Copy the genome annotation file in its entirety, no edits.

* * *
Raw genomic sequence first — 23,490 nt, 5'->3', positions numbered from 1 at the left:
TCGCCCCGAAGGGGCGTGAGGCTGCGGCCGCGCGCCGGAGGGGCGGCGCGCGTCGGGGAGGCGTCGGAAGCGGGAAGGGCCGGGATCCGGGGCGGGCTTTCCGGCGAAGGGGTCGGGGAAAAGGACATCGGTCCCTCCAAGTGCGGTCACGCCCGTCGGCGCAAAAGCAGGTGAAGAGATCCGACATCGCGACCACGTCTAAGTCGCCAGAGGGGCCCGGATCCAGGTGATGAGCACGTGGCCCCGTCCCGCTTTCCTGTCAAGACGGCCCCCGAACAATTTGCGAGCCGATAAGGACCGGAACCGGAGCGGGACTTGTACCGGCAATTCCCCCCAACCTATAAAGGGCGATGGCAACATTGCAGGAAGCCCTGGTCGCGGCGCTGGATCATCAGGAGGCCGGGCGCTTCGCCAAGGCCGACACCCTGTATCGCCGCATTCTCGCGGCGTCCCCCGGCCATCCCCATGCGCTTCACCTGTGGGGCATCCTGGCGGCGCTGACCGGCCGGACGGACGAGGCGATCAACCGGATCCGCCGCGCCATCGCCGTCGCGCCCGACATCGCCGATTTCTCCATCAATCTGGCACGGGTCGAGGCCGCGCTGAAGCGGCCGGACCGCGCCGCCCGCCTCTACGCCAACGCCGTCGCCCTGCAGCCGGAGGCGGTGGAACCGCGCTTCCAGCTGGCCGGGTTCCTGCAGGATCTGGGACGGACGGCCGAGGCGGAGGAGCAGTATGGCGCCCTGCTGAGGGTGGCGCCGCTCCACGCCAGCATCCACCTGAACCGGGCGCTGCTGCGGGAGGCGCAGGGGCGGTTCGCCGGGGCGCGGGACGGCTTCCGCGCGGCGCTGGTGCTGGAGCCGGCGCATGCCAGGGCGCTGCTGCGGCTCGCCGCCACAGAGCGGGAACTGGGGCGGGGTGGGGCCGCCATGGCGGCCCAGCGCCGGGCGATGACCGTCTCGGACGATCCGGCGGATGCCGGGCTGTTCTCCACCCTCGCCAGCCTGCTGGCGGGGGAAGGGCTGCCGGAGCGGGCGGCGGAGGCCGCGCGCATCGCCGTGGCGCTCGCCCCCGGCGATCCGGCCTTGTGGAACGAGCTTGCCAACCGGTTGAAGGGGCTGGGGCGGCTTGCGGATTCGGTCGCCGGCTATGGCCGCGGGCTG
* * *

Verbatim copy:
Raw genomic sequence first — 23,490 nt, 5'->3', positions numbered from 1 at the left:
TCGCCCCGAAGGGGCGTGAGGCTGCGGCCGCGCGCCGGAGGGGCGGCGCGCGTCGGGGAGGCGTCGGAAGCGGGAAGGGCCGGGATCCGGGGCGGGCTTTCCGGCGAAGGGGTCGGGGAAAAGGACATCGGTCCCTCCAAGTGCGGTCACGCCCGTCGGCGCAAAAGCAGGTGAAGAGATCCGACATCGCGACCACGTCTAAGTCGCCAGAGGGGCCCGGATCCAGGTGATGAGCACGTGGCCCCGTCCCGCTTTCCTGTCAAGACGGCCCCCGAACAATTTGCGAGCCGATAAGGACCGGAACCGGAGCGGGACTTGTACCGGCAATTCCCCCCAACCTATAAAGGGCGATGGCAACATTGCAGGAAGCCCTGGTCGCGGCGCTGGATCATCAGGAGGCCGGGCGCTTCGCCAAGGCCGACACCCTGTATCGCCGCATTCTCGCGGCGTCCCCCGGCCATCCCCATGCGCTTCACCTGTGGGGCATCCTGGCGGCGCTGACCGGCCGGACGGACGAGGCGATCAACCGGATCCGCCGCGCCATCGCCGTCGCGCCCGACATCGCCGATTTCTCCATCAATCTGGCACGGGTCGAGGCCGCGCTGAAGCGGCCGGACCGCGCCGCCCGCCTCTACGCCAACGCCGTCGCCCTGCAGCCGGAGGCGGTGGAACCGCGCTTCCAGCTGGCCGGGTTCCTGCAGGATCTGGGACGGACGGCCGAGGCGGAGGAGCAGTATGGCGCCCTGCTGAGGGTGGCGCCGCTCCACGCCAGCATCCACCTGAACCGGGCGCTGCTGCGGGAGGCGCAGGGGCGGTTCGCCGGGGCGCGGGACGGCTTCCGCGCGGCGCTGGTGCTGGAGCCGGCGCATGCCAGGGCGCTGCTGCGGCTCGCCGCCACAGAGCGGGAACTGGGGCGGGGTGGGGCCGCCATGGCGGCCCAGCGCCGGGCGATGACCGTCTCGGACGATCCGGCGGATGCCGGGCTGTTCTCCACCCTCGCCAGCCTGCTGGCGGGGGAAGGGCTGCCGGAGCGGGCGGCGGAGGCCGCGCGCATCGCCGTGGCGCTCGCCCCCGGCGATCCGGCCTTGTGGAACGAGCTTGCCAACCGGTTGAAGGGGCTGGGGCGGCTTGCGGATTCGGTCGCCGGCTATGGCCGCGGGCTG